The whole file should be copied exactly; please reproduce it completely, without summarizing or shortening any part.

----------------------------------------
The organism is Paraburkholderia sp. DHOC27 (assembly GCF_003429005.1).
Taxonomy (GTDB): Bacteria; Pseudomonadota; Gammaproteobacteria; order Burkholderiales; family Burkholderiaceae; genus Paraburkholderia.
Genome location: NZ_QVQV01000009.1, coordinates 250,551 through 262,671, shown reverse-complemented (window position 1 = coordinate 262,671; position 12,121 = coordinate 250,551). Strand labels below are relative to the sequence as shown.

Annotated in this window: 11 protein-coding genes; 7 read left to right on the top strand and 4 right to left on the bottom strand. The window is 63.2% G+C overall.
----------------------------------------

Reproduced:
The organism is Paraburkholderia sp. DHOC27 (assembly GCF_003429005.1).
Taxonomy (GTDB): Bacteria; Pseudomonadota; Gammaproteobacteria; order Burkholderiales; family Burkholderiaceae; genus Paraburkholderia.
Genome location: NZ_QVQV01000009.1, coordinates 250,551 through 262,671, shown reverse-complemented (window position 1 = coordinate 262,671; position 12,121 = coordinate 250,551). Strand labels below are relative to the sequence as shown.

Annotated in this window: 11 protein-coding genes; 7 read left to right on the top strand and 4 right to left on the bottom strand. The window is 63.2% G+C overall.